In Germany, the growth of new branches in economy correlated to a permanent debate on the significance of different educational foci. The humanist grammar school tradition (Gymnasium) was increasingly critiqued by proponents of an education system that would serve the growing interests of the economic bourgeoisie, who demanded an emphasis on science subjects and modern languages such as English. This line of argument was also supported by military stakeholders, who argued for ‘necessary change’ in view of imperialist competition. At its core, the discussion concerning humanist versus realist orientations addressed the question of how far education should be expanded, and to which broader impulses it should be allied (Zymek, 2009: 71). Those in favor of the humanist-orientated Gymnasium and its privileges and regulated entitlements (shorter period of compulsory military service, higher education qualification) were afraid that an expansion would lead to their own social demise. Hence, their proponents successfully defended their privileges. Throughout the 19th century, the economic bourgeoisie succeeded in setting up an educational institution that was as accepted as the humanist Gymnasium. Finally, a school conference in 1900 led to the loss of monopoly for Gymnasiums as opposed to other school types.1

As the 20th century progressed, most US states enacted legislation extending compulsory education laws to the age of 16. In the 19th century in the US, a related early tension emerged with regard to the desire to develop a common citizenry regardless of income or wealth (Spring, 2016). Reformers throughout the 19th and early 20th century (e.g. Dewey, 1916; Harris, 1898; Mann, 1868) wanted all children to gain the benefits of education and opposed the idea of making education available only to a particular wealthy segment of the population. Drawing on models from Prussia, Mann started the publication of the Common School Journal in 1838 that brought educational issues to the public. Mann and other common school reformers argued for public education based upon the belief that common schooling could create good citizens, unite society and prevent crime and poverty. The intellectual ideas from the Enlightenment and Romantic periods – as they had been developed in Germany and were popular among US education reformers – supported these aims. National and state policymakers and reformers recognized the value of education to assimilate an increasingly diverse citizenry to the values of an emerging nation state. They also sought to maintain national progress through the Industrial Revolution and developments in science. During this same time period with increasing diversity due to immigration and other societal challenges, Dewey (1916) published Democracy and Education, drawing heavily on the German education tradition as well as the growing influence of science within the US context. As a result of Mann’s and other reformers’ efforts, free public education at the elementary level was available for all American children by the end of the 19th century. Massachusetts passed the first compulsory school attendance laws in 1852, followed by New York in 1853. By 1918, all states had passed laws requiring children to attend at least elementary school. Catholic citizens were, however, opposed to common schooling and created their own private schools. Their decision was supported by the 1925 Supreme Court ruling in Pierce v. Society of Sisters that decided that states could not compel children to attend public schools, and that children could attend private schools instead.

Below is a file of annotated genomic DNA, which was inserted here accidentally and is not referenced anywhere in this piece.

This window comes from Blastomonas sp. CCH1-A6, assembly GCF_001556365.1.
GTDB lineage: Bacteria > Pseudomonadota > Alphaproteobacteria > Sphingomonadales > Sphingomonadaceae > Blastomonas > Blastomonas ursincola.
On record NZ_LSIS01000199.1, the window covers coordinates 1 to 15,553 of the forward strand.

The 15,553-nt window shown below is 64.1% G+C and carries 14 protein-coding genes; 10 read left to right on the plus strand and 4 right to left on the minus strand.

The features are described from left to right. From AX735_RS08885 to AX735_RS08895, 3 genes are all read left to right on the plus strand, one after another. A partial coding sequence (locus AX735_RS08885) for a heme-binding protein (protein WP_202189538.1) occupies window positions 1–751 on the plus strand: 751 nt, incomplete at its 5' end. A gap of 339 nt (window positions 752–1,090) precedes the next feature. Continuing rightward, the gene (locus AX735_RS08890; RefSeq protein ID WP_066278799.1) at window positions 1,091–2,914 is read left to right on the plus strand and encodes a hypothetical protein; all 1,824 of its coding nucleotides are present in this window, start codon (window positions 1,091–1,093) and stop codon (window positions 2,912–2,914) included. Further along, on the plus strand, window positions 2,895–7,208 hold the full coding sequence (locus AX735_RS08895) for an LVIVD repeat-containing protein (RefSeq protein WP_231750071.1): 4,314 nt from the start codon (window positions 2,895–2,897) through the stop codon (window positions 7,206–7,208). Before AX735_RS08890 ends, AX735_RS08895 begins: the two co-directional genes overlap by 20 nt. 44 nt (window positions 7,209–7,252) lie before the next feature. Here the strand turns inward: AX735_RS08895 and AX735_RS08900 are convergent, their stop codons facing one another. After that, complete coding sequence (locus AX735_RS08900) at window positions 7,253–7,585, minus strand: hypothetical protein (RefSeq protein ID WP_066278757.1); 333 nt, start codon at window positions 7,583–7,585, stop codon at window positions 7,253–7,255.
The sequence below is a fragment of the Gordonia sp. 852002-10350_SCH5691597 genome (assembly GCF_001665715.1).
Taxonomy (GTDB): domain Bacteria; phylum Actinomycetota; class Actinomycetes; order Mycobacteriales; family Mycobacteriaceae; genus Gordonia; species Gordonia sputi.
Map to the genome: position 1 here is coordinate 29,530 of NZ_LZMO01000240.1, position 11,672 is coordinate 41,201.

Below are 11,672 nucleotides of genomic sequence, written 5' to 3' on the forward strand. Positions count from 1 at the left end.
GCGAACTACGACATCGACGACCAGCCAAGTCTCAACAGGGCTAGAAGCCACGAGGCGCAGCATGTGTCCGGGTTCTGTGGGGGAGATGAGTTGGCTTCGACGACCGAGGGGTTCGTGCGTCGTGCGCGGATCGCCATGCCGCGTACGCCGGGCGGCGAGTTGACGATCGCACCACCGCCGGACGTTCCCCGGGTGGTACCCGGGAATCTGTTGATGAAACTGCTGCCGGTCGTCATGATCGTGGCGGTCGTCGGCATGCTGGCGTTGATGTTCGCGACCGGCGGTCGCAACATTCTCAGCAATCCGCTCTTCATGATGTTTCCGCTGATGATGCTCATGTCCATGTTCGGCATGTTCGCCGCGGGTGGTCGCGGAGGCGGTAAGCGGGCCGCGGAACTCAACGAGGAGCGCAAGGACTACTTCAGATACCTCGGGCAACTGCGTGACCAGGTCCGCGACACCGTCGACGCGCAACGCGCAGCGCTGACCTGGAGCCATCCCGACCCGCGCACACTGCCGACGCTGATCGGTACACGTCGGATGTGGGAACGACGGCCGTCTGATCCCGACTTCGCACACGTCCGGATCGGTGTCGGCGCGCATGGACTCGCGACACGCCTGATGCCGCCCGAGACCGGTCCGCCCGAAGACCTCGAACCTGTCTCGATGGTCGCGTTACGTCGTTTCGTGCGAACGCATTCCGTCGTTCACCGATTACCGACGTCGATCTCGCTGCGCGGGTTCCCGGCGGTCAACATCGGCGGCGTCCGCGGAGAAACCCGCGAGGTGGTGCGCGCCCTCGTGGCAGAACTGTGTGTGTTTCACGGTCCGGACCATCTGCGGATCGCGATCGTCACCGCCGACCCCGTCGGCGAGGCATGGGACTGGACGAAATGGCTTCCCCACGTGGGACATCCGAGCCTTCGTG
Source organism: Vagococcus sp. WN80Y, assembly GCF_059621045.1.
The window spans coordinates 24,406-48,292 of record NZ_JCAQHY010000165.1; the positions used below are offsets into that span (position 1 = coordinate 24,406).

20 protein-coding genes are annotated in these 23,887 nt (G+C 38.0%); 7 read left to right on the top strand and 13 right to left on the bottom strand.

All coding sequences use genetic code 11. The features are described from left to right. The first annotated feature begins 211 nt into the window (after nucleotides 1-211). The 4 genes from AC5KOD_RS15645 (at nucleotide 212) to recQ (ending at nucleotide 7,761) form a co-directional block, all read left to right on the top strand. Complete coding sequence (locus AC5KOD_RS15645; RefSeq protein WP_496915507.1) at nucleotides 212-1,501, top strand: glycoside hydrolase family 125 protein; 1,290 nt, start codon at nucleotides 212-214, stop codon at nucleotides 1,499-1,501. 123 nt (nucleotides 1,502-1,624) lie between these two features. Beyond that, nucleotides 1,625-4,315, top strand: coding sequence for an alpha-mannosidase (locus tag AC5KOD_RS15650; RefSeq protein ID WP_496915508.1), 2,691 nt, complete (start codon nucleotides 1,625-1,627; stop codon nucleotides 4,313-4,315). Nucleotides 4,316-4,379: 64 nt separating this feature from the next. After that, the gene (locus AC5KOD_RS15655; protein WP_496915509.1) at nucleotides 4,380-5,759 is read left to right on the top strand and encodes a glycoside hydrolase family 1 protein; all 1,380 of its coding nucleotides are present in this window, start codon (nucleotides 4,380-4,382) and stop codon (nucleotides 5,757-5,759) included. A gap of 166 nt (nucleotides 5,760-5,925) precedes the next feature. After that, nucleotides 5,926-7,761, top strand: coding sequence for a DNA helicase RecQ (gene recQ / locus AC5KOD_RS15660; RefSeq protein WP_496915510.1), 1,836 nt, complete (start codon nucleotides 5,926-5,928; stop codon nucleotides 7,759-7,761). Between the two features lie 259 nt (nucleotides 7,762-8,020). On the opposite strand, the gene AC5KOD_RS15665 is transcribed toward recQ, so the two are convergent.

In Germany, the relevance of religious influence on school education tended to decline gradually across time through the establishment of a nation state and beyond. Even after 1871, however, school education was not strictly separated from the Church. The Church retained its influence regarding religious education, which in turn meant that private denominational schools would never reach the position they held in countries such as the US where no religious education is taught at public schools (Geißler, 2011: 194). At the same time, education since the 19th century reflected the growing relevance of national culture, which had emerged in German territories starting with the late 18th century. Subject to the national discourse, education was also placed into an overarching framework and thereby a strong emphasis was placed on national ideas regarding education. Education could thus become a means of conveying the idea of a nation state, even if education systems had not been originally designed to this end.